- The Washington Times - Tuesday, March 21, 2000

TAMPA, Fla. The place where Derek Jeter prepares to play baseball every spring is Legends Field. He fits right in.

The spring training home George Steinbrenner built for the New York Yankees is as much a shrine to the club's tradition as it is a place for his players to practice. Plaques and pictures everywhere remind all those who pass through that Babe Ruth, Lou Gehrig, Joe DiMaggio and Mickey Mantle were Yankees as if anyone could forget.

There are no shrines yet for Jeter, but he is on his way to becoming a legend on the field. This will be just his fifth year in the majors, yet Jeter has become one of baseball's biggest stars because of two things: He played in the World Series in three of his first four seasons and is a sincere, likable role model at a time when scorn for professional athletes is at an all-time high.

"He is a great kid," former Yankees first baseman Don Mattingly said. "He learned quickly how to handle himself, and he is one of the reasons why so many people like this team. He has respect for the game and for people."

The 6-foot-3, 195-pound Jeter has become baseball's most upright citizen, a blueprint for how to perform on the field and behave off of it. He has pulled this off despite some tabloid material when he was linked with singer Mariah Carey and other high-profile women.

Jeter, whose matinee-idol looks have transcended his appeal beyond baseball, said he has done nothing to manufacture this image.

"I don't put up a front or try to act a special way because I am in the spotlight," he said. "If people want to view me that way, that's fine. But I don't act any different than if I had another job. It doesn't make me uncomfortable that people hold me up to a certain standard. That's just me. I hold myself up to those standards anyway."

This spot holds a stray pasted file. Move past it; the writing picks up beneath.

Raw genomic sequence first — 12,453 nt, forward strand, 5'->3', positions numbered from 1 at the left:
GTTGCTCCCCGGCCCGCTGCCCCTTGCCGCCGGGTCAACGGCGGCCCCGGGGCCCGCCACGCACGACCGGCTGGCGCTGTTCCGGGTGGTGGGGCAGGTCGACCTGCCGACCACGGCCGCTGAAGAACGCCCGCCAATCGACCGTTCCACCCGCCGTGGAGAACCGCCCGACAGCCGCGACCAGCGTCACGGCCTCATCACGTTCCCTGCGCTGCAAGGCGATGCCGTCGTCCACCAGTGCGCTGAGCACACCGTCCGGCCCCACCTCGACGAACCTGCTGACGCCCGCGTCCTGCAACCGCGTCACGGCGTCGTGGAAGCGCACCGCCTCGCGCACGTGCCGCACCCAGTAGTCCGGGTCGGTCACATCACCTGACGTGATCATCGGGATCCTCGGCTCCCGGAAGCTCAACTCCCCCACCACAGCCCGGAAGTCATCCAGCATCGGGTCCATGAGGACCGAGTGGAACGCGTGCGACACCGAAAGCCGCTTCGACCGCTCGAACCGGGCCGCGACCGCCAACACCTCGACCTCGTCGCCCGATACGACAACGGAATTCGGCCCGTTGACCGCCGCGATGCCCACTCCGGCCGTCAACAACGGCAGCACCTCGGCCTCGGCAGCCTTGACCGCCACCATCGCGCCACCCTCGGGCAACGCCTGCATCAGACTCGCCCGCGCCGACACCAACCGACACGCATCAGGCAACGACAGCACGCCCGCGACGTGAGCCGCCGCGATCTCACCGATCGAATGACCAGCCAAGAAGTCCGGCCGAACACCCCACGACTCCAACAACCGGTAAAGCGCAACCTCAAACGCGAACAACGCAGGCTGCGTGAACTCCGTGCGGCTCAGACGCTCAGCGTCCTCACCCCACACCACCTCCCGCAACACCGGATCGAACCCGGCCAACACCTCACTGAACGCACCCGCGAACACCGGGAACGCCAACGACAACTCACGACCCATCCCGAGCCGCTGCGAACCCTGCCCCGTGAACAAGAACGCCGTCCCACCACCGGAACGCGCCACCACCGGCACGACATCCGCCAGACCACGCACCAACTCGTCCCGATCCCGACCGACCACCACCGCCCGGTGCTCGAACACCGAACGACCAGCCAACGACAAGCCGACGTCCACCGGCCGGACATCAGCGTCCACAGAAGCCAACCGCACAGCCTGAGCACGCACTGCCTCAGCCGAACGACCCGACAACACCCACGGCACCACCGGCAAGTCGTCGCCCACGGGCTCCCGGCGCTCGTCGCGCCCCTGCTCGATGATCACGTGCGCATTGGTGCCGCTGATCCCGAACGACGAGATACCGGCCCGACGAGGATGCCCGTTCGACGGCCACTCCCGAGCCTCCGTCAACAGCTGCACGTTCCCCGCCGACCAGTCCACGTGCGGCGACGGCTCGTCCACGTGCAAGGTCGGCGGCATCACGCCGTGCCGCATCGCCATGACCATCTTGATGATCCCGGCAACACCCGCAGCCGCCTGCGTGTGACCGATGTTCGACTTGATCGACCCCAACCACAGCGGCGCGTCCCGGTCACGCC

Those standards aren't easy for a 25-year-old kid who will earn $10 million this year and likely will sign a seven-year contract for $118.5 million. Life at those heights often breeds arrogance and ego and usually accompanies, at the very least, a slight fall from grace at some point.

Jeter doesn't figure to take that fall. He has shown a remarkable maturity from the first time he put on a Yankees uniform in 1995, and manager Joe Torre saw it right away when he took the job for the 1996 season.

"His head was screwed on right the first time I met him," Torre said. "The way he acted, the things he said. He had a sense of what was important, a sense of responsibility, a sense of respect."

He also had a pretty good sense of how to play baseball. Coming out of Kalamazoo Central High School in Michigan, Jeter was the Yankees' first pick (sixth overall) in the draft in 1992. After working his way quickly through their minor league system, Jeter was called up to New York at the end of the 1995 season.

Jeter made an immediate impact in his first full season in 1996, winning Rookie of the Year honors by batting .314 with 25 doubles, six triples, 10 home runs, 78 RBI and 104 runs in 157 games. He made a big impact on Baltimore Orioles fans in the 1996 American League Championship Series, hitting the ball fan Jeffrey Maier caught by reaching over the right-field wall in Game 1 at Yankee Stadium. It was ruled a home run by umpire Rich Garcia and allowed New York to tie the score in the eighth inning of a game the Yankees would go on to win.

They would go on to win the World Series as well, losing the first two games against the Atlanta Braves before winning four straight. It was a pretty heady time for a 22-year-old just four years out of high school. Jeter basked in the spotlight during the offseason, but Torre sensed a need to remind Jeter what was important to him and this team.

"I questioned him in 1997, making sure he understood what his priorities were, and I never had to question him again," Torre said. "I just had to look into his eyes, and it told me more than I could have wanted to know at that point."